Figure 2: Recent trend in articles published featuring MOFs in chromatography. (Adapted with permission from Elsevier B.V./Scopus, copyright 2018.)

Investigations of MOFs for use in liquid chromatography (LC) have been limited; however, these investigations have shown promise for the technology. Alaerts and coworkers were the first to report the use of MOF materials for LC applications (5). MOFs denoted MIL-47 and MIL-53 were investigated for the separation of aromatic isomers, among others, under normal-phase conditions using hexane as the mobile phase. Based on adsorption studies, both entropic and enthalpic effects were suggested as responsible for the selectivity observed. Relative to modern chromatography, peak efficiency was quite poor; however, the studies did show MOFs as potentially useful for LC purposes.

Figure 3: Recent trend in articles published featuring MOFs specifically in liquid chromatography. (Adapted with permission from Elsevier B.V./Scopus, copyright 2018.)

MIL-47 and MIL-53 were also explored using binary mobile phases consisting of dichloromethane and hexane by Yan and coworkers (6). Baseline separations with improved efficiencies were reported (up to 10,200 plates/m), demonstrating improvements compared to previous studies, but still falling well short of modern chromatographic efficiencies using silica-based materials. The Yan group further explored the use of MIL-100(Fe) for both normal-phase and reversed-phase HPLC. Although the results showed poor efficiencies because of the irregular particle shapes generated, selectivity was shown to be changed with temperature, which could prove useful for temperature-dependent separations. In addition, the studies suggested the presence of separation mechanisms based on π-π, hydrogen bonding, and coordination interactions (7).

The fabrication of MOF particles generally involves some sort of pulverization that results in irregularly shaped fragments and relatively large particle size distributions. In an attempt to overcome these issues, Yan and colleagues fabricated MOF-based superficially porous materials (8). In this effort, zeolitic imidazolate framework 8 (ZIF-8) was grown on 3-µm silica spheres. The resultant material was packed in 5 cm × 4.6 mm columns and investigated for efficiency using bisphenol A. Efficiencies up to 23,000 plates/m were reported, demonstrating a further improvement over previous studies. Although these efficiencies are again far away from modern performance standards, the study shows the potential fusion of modern day particle design and MOF technologies.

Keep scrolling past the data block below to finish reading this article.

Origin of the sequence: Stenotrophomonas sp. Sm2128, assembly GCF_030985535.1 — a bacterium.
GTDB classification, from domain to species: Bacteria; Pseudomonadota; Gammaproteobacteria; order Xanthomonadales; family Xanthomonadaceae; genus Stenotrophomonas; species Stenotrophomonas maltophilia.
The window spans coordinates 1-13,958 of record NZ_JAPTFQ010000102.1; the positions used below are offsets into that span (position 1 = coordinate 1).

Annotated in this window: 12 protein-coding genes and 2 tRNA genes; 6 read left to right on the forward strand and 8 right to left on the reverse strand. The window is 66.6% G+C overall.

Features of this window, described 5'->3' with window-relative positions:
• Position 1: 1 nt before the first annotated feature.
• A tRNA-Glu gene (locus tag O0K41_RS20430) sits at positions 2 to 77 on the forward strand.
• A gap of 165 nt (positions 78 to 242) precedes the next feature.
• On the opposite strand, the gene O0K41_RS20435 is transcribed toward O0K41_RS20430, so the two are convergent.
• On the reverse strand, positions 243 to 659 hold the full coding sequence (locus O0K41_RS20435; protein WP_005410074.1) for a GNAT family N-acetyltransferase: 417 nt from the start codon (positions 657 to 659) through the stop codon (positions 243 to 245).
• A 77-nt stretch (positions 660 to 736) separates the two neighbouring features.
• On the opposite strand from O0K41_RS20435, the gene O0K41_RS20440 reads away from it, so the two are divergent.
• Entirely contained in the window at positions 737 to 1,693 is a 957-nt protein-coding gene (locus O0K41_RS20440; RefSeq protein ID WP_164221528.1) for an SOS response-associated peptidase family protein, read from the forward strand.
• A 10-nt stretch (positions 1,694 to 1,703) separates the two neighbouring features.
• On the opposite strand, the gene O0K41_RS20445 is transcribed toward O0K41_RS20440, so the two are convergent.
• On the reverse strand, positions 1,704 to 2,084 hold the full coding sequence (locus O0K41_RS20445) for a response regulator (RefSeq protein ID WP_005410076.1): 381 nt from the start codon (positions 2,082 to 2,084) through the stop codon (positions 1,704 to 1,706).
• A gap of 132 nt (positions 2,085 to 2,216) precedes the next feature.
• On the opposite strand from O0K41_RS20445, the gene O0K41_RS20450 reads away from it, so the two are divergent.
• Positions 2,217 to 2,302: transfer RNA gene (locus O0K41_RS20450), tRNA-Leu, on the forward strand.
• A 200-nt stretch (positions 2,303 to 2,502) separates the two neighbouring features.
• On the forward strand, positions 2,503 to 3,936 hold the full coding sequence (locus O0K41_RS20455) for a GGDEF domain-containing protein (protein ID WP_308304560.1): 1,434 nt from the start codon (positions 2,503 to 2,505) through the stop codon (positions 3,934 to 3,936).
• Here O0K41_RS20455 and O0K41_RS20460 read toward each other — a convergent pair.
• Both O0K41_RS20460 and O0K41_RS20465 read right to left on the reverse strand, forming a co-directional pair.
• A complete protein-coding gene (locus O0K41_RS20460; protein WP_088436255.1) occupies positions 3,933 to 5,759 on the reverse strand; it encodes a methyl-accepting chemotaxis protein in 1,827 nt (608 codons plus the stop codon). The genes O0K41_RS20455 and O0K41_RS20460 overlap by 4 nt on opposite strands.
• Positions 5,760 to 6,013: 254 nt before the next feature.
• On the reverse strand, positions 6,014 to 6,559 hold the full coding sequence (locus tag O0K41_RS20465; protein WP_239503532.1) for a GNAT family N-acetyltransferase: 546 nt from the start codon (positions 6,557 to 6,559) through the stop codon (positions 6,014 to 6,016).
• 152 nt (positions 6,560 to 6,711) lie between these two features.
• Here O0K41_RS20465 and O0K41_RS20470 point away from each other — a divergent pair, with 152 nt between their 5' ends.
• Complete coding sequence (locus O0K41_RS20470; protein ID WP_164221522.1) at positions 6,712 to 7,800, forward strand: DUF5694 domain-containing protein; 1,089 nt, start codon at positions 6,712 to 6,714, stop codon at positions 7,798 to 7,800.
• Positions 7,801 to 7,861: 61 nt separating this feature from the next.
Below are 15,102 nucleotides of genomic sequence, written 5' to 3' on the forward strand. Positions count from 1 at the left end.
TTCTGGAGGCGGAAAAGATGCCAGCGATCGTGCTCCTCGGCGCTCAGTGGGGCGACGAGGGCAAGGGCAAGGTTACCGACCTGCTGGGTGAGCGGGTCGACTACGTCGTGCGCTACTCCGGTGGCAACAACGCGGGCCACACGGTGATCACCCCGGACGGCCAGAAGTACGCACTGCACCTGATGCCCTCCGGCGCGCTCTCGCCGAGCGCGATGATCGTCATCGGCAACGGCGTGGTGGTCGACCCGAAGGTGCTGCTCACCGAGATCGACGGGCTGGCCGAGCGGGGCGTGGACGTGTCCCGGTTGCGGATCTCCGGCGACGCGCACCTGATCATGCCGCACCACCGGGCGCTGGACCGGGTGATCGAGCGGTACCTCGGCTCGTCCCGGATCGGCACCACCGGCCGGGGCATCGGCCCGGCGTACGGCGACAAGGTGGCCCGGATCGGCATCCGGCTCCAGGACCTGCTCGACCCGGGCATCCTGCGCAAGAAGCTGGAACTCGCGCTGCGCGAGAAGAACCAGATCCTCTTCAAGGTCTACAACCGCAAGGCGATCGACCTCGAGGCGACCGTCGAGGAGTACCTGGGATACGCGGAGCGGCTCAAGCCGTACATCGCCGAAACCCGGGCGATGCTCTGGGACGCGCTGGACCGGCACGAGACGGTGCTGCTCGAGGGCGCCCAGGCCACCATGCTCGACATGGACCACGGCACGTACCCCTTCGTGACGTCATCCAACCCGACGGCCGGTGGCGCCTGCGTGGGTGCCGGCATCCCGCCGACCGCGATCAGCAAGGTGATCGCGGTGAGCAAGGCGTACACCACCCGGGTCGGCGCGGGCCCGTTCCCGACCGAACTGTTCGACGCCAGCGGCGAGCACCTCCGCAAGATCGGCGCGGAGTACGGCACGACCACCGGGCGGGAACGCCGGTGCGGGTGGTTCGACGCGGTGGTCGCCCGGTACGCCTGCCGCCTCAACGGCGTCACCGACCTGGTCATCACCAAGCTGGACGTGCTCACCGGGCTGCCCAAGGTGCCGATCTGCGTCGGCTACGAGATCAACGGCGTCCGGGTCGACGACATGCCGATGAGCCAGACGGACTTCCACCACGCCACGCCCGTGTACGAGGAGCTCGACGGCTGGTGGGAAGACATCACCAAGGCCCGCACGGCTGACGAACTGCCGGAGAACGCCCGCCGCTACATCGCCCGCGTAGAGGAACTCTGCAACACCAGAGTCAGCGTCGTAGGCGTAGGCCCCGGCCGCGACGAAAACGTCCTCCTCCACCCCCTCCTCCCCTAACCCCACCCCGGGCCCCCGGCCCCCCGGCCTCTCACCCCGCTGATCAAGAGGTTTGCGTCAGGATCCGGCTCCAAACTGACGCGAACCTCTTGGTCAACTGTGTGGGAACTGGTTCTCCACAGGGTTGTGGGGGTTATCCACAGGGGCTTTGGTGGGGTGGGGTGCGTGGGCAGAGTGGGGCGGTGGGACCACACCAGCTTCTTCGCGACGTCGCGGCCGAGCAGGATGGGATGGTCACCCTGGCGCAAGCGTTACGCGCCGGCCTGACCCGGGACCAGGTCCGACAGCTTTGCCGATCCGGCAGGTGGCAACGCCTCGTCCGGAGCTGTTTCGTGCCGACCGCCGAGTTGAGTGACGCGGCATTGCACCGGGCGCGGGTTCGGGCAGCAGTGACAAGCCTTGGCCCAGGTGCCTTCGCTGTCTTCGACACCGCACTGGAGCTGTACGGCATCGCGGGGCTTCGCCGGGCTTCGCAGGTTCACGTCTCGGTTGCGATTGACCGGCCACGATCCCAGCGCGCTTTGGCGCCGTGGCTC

As demonstrated in the previous example, MOFs can be applied to chromatographic separations on their own or in combination with additional particle technologies. Zhang and colleagues demonstrated that composite materials combining UIO-66 MOFs and silica can also be accomplished (9). The composite material was shown to provide selectivity for a variety of organic probes, including isomers, in a reproducible fashion. Efficiencies, however, remained low.

MOFs can be further modified following their synthesis. Yang and colleagues reported the post-synthetic modification of MIL-101(Cr), in which the researchers compared selectivity and efficiency of the resultant material to the unmodified MOF and a 5-µm silica-based amino column for the separation of tocopherols (10). A simple and efficient post modification of the MOF with pyridine showed improved selectivity and efficiency for the separation. The authors also noted that the pyridine-based MOF demonstrated improved selectivity and efficiency (up to 75,000 plates/m) as compared to the commercial amino phase.

The small pore size of many MOFs may inhibit interaction of larger molecules, limiting their application. Larger pore sizes may be designed; however, the large space often results in interpenetration or the simultaneous growth of multiple frameworks in the same space. Interpenetration may be controlled by changing the reactant concentrations, modifying reaction conditions, or by selecting a suitable topology for the MOF (1).